In-depth Guide to the Teen Patti Rules for Both Beginners & Pros

Once you understand the teen patti rules deeply, chances of becoming a Lakhpathi are higher. Whether you become one or not depends if you have a lucky hand, good acumen, or both.

Speaking of which, luck isn’t the only element at play to win a pot full of juicy stakes from Teen Patti, your wisdom counts too, at least to read signs and fold when necessary to save pride and money.

You won’t be seeing a dime come by your way if your knowledge of rules is next to none and have the attention span of a Goldfish. So if you’ve caught the poker bug off late or had your curiosity piqued by more Indianised Teen Patti, there’s more for you in this article.

Make sure to read till the end with patience so you won’t feel intimidated at a table full of hawk-eyed players.

Facing off opponents in Teen Patti can be unnerving for first-time players because big bets come at unpredictable times.

Being prepared with a sound bankroll to match or raise is the only difference between folding early and staying longer to test your luck.

Either way, you must always think on your feet and watch out for players with single-minded zeal, else Teen Patti isn’t for you. After all, unpredictability is what keeps it thrilling like titans clashing in a tight Cricket match. If you’re still reading, it means you share the same passion as avid players, so read on.

Here’s a quick trivia: Teen Patti is a desi twist loosely based on Western Poker. What started in South India had the rest of the world follow its trail because Teen Patti was double the fun with better rewards for every last player standing.

Teen Patti Rules You Shouldn’t Ignore

If you’ve played the UK’s 3-card brag, you’d have noticed a few similarities with Teen Patti and if you did, your instincts aren’t wrong because they are indeed identical.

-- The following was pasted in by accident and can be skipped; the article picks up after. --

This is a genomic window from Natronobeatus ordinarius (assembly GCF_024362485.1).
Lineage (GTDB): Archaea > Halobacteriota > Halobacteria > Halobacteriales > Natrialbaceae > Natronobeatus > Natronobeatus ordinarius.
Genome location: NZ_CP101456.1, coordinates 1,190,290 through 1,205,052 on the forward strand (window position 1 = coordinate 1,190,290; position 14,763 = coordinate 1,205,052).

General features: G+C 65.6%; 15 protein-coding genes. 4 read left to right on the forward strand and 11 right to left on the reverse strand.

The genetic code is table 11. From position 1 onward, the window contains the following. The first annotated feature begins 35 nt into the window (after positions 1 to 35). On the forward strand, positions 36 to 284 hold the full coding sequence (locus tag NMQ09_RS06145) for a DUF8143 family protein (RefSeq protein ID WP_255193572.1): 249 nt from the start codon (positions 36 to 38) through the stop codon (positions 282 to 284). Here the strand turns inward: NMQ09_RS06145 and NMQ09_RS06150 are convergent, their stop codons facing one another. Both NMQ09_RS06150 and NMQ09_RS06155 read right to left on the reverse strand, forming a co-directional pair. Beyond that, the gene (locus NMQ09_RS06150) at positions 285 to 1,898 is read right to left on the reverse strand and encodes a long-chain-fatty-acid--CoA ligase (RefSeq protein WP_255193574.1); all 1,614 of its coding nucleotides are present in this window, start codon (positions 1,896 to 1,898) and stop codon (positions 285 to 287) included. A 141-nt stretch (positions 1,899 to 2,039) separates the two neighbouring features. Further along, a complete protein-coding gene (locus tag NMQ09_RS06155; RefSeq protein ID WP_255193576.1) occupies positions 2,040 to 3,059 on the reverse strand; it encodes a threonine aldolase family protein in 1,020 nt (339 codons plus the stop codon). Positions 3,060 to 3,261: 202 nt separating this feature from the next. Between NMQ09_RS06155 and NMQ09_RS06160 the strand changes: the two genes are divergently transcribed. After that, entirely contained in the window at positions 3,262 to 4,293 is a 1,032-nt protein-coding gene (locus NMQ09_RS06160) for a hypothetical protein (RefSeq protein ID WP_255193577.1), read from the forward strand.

Before you go any further, the first step is to know what constitutes a good hand:

Ranking Card Combo in Players Hand

teen patti game rules

The rank of cards on which a winner gets picked is simple to memorise because Aces have the highest priority and 2’s have lowest. Here’s how it goes starting with the best:

1. Trio (Three of a kind)

Also known as three of a kind, is a set of three cards with identical rank. If a player’s hand has three aces, it’s considered a winning hand over a set of three 2’s.

2. Pure Sequence (Straight Flush)

If a player’s hand has a set of three cards of the same suit, it becomes a Straight Flush or Pure Sequence. A combination of K-A-2 is a valid flush but not a pure sequence.

3. Sequence (Round)

It’s similar to pure sequence, but the set needn’t be from the same suit. Unlike in pure sequence, K-A-2 is invalid.

4. Colour (Flush)

When a player’s hand has three cards from the same suit but in a different sequence, then the colors of highest-ranking cards are compared. If found similar, starting from second all cards are compared till the lowest. Among all combinations, the rank is higher for A-K-J combo and lower for 5-3-2.

5. Pair (Double)

Also called two of a kind is where a player has two similar ranking cards in hand. He or she compares the matching pairs and one with the highest value is picked as the winner. In the case of equal pairs, a side card (kicker) is used as a tie-breaker. If then, A-A-K becomes the best pair over 2-2-3.

6. High Card (No Pair)

It’s a combination where the card set in the player’s hand isn’t in sequence from a matching suit, nor is there a shared rank.
If opponents in a round are tied by high cards, the winner is decided by another high card. The player’s hand with A-K-J of dissimilar suits is considered the best and 5-3-2 is at the opposite end.

7. Pot Limits

In Teen Patti, betting limits apply to each player. Usually, a round falls in one of the four categories: fixed limit, pot limit, spread limit, and no limit. Before a game begins, limits are made known to each player and so are the betting units.